The Nizkor Project: Remembering the Holocaust (Shoah)

David Irving's Hitler
A Faulty History Dissected
Two Essays by Eberhard Jäckel
Translation & Comments by H. David Kirk

© Copyright H. David Kirk

"Translator's Postscript: To Tell the Truth ...

During the Aschaffenburg Hitler Congress
held on 1 and 2 July 1978, the writer David Irving
asked Professor Eberhard Jäckel,
'When, in your view, did Hitler become an antisemite?

--Gerald Fleming,
Hitler and the Final Solution <48>

Does it matter whether it was in 1920 that Hitler became an antisemite or in the days of his youth in Vienna? For those who remember the travesties of Hitler's regime, and even more for those murdered by it, the beginnings hardly matter. Today, what matters is the evident continuation and expansion of the lies that became the Nazi justification for mass murder. Fourteen years have passed since Eberhard Jäckel's essays appeared in a German symposium on the TV series Holocaust.

It is disconcerting to realize that their focus has become even more necessary for understanding the movement that calls itself 'historical revisionism.' By exposing facets of Irving's 'historical method,' his twisting of facts, his misrepresentations, Jäckel undermines a central theme dear to the so-called 'revisionists,' namely that Hitler is not to blame for the physical destruction of the Jewish people of Europe. From that assertion it is only a short jump to the claim that the Holocaust is a fraud, and another to the assertion that it is a fraud manufactured by Jews to defraud Germany.

In preparing this translation, several of Irving's books besides Hitler's War, and commentaries on it, helped to shed light on Irving's 'historical method.' It is now possible to amplify, and in one instance to clarify, Professor Jäckel's dissection of Irving's Hitler-cleansing thesis.

Irving's Non Sequitur Reasonings and Omissions

As previously noted, the German historian, Martin Broszat, also wrote<49> about Irving's 'Führer-cleansing' thesis found in Hitler's War. Here is one of many passages demonstrating the technique of 'Führer-cleanup':

Some two-thirds of the 800 pages deal with Hitler's direction of the war, and with military events and problems.... His Hitler-book shows clearly the suggestive power of attraction that the struggles of the German armies under the command of Hitler has for this author. What is being told here 'between the lines' is the gripping story of the better leader and commander-in-chief, and the better army, who, after enormous war exertions, finally succumb to the power and the material surfeit of the less good opponents....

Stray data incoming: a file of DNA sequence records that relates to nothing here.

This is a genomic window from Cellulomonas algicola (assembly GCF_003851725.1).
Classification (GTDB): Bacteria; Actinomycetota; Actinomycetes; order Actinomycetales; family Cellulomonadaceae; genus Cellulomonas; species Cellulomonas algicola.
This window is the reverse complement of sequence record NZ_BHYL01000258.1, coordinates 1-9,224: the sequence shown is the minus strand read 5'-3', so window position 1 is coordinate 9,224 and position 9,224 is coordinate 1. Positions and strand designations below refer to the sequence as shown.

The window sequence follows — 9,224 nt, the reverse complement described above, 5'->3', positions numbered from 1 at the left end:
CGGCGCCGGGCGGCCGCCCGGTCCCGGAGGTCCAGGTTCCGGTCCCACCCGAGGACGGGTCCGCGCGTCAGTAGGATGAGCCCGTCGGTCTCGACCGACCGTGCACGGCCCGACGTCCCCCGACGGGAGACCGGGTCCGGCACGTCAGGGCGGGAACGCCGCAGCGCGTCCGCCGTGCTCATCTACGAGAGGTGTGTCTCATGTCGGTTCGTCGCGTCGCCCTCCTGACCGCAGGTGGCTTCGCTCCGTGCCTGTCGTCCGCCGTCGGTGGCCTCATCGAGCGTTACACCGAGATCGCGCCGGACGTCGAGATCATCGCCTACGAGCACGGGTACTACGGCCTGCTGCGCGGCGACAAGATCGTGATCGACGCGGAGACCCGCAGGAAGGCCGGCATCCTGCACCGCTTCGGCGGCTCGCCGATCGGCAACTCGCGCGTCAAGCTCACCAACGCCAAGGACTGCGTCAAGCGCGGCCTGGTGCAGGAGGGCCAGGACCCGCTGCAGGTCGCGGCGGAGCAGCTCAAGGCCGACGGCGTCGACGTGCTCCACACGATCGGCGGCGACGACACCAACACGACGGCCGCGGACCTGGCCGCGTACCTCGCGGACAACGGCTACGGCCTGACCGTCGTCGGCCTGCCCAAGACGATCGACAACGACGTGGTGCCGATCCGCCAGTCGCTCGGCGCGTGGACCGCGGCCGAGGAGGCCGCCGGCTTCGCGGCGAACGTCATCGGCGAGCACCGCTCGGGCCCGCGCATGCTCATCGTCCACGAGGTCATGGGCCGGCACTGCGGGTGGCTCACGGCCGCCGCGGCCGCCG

What the author writes is a war novel. An example is the following from his description of the Poland campaign: 'Hitler's positive enjoyment of the battle scenes was undeniable. He visited the front whenever he could, heedless of the risk to himself and his escort....'

A frequently varied theme to which Irving gives strong verbal emphasis is the [Führer's] bravery and steadiness in crises. Thus he introduces the description of the threat of catastrophe during the Russian war winter of 1941-42 with these sentences (p. 355):

'In the dark months of that winter Hitler showed his iron determination and hypnotic powers of leadership. We shall see how these qualities and the German soldier's legendary capacity for enduring hardships spared the eastern army from cruel defeat that winter.' ...

The 'strategy' of de-demonizing Hitler, running through the book, is based on the fact that here ideological and political considerations are being pushed into the background in favor of the more important, and supposedly value-free, account of military events. That is especially noticeable in the story of Hitler's secret euthanasia-order ['mercy- killings' by gas of the mentally ill] after the beginning of war, an order which is frequently (falsely) linked to and justified by military necessity.

There follows this explanatory footnote:

Irving introduces the section dealing with that event (page 20) with the following observation: 'The ostensible occasion for this formal decision was related to war needs. About a quarter of a million hospital beds were required for Germany's mental institutions ... They occupied bed space and the attention of skilled medical personnel which Hitler now urgently needed for the treatment of the casualties in his coming campaigns.'

Broszat adds: 'In none of the relevant documents can that explanation for the euthanasia-actions be found.' In other words, Irving does not hesitate to interpret what he thinks is needed for, or to omit what runs counter to, a cleansing of Hitler's demon image.

The original plaintext version of this file is available via ftp.

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